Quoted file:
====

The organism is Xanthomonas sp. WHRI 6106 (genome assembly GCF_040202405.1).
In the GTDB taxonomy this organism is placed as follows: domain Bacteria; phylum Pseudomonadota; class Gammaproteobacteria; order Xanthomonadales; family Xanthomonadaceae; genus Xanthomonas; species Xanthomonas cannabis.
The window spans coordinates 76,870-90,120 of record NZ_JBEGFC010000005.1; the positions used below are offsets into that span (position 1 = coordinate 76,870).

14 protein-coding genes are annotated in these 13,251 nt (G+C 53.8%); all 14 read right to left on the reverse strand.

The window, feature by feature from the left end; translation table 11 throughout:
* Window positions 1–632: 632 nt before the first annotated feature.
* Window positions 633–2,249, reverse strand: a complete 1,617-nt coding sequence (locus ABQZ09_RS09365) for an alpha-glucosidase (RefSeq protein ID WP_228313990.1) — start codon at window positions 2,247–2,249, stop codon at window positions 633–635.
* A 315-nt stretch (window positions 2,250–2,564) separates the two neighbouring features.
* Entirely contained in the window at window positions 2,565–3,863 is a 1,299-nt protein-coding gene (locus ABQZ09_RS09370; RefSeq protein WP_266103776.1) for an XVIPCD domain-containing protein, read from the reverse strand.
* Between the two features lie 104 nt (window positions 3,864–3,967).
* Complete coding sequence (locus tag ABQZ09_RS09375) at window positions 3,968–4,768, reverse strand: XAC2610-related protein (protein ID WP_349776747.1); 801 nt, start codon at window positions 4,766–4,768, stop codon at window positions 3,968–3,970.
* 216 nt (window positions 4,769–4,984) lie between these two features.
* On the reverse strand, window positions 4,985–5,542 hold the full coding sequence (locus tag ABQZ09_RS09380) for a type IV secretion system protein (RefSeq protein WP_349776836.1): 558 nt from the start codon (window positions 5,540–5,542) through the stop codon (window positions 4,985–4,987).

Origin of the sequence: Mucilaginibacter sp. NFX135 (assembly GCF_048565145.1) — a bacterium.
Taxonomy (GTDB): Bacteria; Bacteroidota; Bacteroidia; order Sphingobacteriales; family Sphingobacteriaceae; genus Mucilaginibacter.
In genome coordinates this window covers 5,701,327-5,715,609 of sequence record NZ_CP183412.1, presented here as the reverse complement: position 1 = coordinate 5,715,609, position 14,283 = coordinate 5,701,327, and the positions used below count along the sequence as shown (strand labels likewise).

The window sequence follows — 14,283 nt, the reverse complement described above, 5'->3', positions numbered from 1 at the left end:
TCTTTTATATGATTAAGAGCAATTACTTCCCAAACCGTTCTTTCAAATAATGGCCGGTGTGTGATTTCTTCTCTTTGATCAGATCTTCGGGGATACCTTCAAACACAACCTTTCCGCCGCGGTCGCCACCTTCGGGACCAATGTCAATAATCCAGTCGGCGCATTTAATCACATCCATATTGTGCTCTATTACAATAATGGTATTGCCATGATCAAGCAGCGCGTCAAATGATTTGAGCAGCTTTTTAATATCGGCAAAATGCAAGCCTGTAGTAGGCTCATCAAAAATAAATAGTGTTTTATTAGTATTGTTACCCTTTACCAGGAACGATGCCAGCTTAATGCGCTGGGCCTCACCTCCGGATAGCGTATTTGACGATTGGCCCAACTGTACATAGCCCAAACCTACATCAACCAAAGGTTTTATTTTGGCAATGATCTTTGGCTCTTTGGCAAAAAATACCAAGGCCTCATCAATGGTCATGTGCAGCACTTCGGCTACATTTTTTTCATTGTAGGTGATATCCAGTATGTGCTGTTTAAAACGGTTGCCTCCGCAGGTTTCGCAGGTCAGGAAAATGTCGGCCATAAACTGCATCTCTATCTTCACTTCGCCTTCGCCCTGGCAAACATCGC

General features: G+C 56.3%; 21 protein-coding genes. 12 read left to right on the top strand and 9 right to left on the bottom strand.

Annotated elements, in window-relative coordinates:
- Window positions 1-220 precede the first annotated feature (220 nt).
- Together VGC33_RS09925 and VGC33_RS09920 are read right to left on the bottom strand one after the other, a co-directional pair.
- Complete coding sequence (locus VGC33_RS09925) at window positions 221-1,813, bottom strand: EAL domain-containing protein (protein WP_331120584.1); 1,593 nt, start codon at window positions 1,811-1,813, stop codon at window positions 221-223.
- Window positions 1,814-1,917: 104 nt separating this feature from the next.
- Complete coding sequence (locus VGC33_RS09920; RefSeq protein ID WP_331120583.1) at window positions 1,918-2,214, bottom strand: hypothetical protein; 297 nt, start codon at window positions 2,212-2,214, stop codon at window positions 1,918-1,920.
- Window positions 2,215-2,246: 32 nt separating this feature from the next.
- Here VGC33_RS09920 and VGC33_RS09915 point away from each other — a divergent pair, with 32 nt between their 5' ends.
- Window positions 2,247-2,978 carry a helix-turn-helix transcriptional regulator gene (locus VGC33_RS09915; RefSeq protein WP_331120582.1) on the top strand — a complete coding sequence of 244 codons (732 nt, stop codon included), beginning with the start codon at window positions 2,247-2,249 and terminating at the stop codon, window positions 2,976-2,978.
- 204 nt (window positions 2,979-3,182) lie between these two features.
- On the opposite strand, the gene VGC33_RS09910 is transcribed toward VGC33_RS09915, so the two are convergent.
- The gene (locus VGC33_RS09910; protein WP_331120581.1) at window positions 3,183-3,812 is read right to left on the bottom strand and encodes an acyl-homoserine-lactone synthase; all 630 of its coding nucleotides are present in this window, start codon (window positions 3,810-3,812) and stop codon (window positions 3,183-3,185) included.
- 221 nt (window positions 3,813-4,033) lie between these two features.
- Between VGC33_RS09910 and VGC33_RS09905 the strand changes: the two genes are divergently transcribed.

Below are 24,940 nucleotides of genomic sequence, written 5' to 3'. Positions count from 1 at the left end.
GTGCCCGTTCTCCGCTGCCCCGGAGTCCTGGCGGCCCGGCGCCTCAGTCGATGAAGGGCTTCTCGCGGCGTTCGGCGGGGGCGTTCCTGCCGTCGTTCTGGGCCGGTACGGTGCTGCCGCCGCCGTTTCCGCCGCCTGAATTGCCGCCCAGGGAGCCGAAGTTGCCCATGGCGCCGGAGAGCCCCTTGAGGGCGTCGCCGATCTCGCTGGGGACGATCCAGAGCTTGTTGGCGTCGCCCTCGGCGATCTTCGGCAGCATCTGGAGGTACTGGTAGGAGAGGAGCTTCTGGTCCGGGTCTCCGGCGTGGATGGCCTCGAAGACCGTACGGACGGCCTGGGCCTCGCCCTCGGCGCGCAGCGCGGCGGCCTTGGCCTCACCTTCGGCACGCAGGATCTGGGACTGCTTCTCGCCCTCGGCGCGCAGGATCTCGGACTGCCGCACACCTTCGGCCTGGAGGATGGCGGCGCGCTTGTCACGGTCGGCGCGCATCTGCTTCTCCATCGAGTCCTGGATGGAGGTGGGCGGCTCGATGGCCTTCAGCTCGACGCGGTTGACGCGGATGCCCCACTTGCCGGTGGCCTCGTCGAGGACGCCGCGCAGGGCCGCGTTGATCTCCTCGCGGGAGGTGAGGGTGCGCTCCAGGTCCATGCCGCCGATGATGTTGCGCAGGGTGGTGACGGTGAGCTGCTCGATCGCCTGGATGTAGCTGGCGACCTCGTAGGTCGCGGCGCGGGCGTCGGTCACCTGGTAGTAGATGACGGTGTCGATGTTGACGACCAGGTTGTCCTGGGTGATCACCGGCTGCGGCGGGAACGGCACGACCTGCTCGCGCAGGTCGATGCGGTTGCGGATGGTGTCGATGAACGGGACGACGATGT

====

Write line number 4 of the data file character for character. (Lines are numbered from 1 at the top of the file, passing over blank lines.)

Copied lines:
14 protein-coding genes are annotated in these 13,251 nt (G+C 53.8%); all 14 read right to left on the reverse strand.